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dc.contributor.authorBoyde, A
dc.contributor.authorDavis, GR
dc.contributor.authorMills, D
dc.contributor.authorZikmund, T
dc.contributor.authorCox, TM
dc.contributor.authorAdams, VL
dc.contributor.authorNiker, A
dc.contributor.authorWilson, PJ
dc.contributor.authorDillon, JP
dc.contributor.authorRanganath, LR
dc.contributor.authorJeffery, N
dc.contributor.authorJarvis, JC
dc.contributor.authorGallagher, JA
dc.date.accessioned2016-04-25T14:32:37Z
dc.date.issued2014-10
dc.date.issued2014-10
dc.date.issued2014-10
dc.date.submitted2016-03-30T11:01:08.712Z
dc.identifier.urihttp://qmro.qmul.ac.uk/xmlui/handle/123456789/12069
dc.description.abstractHigh density mineralised protrusions (HDMP) from the tidemark mineralising front into hyaline articular cartilage (HAC) were first described in Thoroughbred racehorse fetlock joints and later in Icelandic horse hock joints. We now report them in human material. Whole femoral heads removed at operation for joint replacement or from dissection room cadavers were imaged using magnetic resonance imaging (MRI) dual echo steady state at 0.23 mm resolution, then 26-μm resolution high contrast X-ray microtomography, sectioned and embedded in polymethylmethacrylate, blocks cut and polished and re-imaged with 6-μm resolution X-ray microtomography. Tissue mineralisation density was imaged using backscattered electron SEM (BSE SEM) at 20 kV with uncoated samples. HAC histology was studied by BSE SEM after staining block faces with ammonium triiodide solution. HDMP arise via the extrusion of an unknown mineralisable matrix into clefts in HAC, a process of acellular dystrophic calcification. Their formation may be an extension of a crack self-healing mechanism found in bone and articular calcified cartilage. Mineral concentration exceeds that of articular calcified cartilage and is not uniform. It is probable that they have not been reported previously because they are removed by decalcification with standard protocols. Mineral phase morphology frequently shows the agglomeration of many fine particles into larger concretions. HDMP are surrounded by HAC, are brittle, and show fault lines within them. Dense fragments found within damaged HAC could make a significant contribution to joint destruction. At least larger HDMP can be detected with the best MRI imaging ex vivo.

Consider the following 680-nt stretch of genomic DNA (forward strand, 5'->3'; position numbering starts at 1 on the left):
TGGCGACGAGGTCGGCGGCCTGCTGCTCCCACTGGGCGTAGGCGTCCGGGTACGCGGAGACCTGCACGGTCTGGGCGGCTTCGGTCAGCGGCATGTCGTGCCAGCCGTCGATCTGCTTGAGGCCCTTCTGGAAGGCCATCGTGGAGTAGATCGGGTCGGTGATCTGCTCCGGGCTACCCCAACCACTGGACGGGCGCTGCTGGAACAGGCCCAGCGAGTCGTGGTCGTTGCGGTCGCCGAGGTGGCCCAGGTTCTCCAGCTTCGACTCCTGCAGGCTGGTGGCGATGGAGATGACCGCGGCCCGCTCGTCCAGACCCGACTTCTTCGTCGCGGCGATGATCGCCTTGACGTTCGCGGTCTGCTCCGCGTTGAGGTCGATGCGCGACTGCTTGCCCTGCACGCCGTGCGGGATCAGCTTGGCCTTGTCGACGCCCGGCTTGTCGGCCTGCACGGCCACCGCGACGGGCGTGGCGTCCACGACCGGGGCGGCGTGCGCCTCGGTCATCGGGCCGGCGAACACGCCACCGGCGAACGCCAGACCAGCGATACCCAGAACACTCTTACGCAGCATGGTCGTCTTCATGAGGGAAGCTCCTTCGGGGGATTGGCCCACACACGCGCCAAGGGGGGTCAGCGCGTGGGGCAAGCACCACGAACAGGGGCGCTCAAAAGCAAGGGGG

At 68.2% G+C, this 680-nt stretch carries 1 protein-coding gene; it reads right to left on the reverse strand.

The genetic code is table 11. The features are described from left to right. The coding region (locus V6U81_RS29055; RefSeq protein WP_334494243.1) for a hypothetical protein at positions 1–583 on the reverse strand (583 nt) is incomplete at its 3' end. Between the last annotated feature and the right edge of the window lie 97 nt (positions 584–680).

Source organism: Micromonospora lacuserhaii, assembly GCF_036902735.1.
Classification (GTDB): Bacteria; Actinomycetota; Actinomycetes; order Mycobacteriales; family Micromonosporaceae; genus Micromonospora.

dc.description.sponsorshipJ.A.G. has received support from the AKU Society and the Rosetrees Trust. The development of the XMT scanner at QMUL was supported by EPSRC EP/G007845/1 to G.R.D.en_US
dc.format.extent436 - 446
dc.languageENG
dc.rights“The final publication is available at http://onlinelibrary.wiley.com/doi/10.1111/joa.12226/full”
dc.subjectdystrophic calcification
dc.subjecthip
dc.subjecthyaline cartilage
dc.subjectmicroscopy
dc.subjectosteoarthritis
dc.subjectsubchondral bone
dc.subjectCadaver
dc.subjectCalcinosis
dc.subjectCartilage, Articular
dc.subjectFemale
dc.subjectFemoracetabular Impingement
dc.subjectFemur Head
dc.subjectHumans
dc.subjectMagnetic Resonance Imaging
dc.subjectMale
dc.subjectOsteoarthritis
dc.subjectX-Ray Microtomography
dc.titleOn fragmenting, densely mineralised acellular protrusions into articular cartilage and their possible role in osteoarthritis.
dc.typeJournal Article
dc.identifier.doi10.1111/joa.12226
dc.relation.isPartOfJ Anat
dc.relation.isPartOfJ Anat
dc.relation.isPartOfJ Anat
pubs.author-urlhttp://www.ncbi.nlm.nih.gov/pubmed/25132002
pubs.issue4
pubs.organisational-group/Queen Mary University of London
pubs.organisational-group/Queen Mary University of London/Faculty of Medicine & Dentistry
pubs.organisational-group/Queen Mary University of London/Faculty of Medicine & Dentistry/Institute of Dentistry
pubs.organisational-group/Queen Mary University of London/Faculty of Medicine & Dentistry/Institute of Dentistry/Oral Growth & Development
pubs.publication-statusPublished
pubs.volume225


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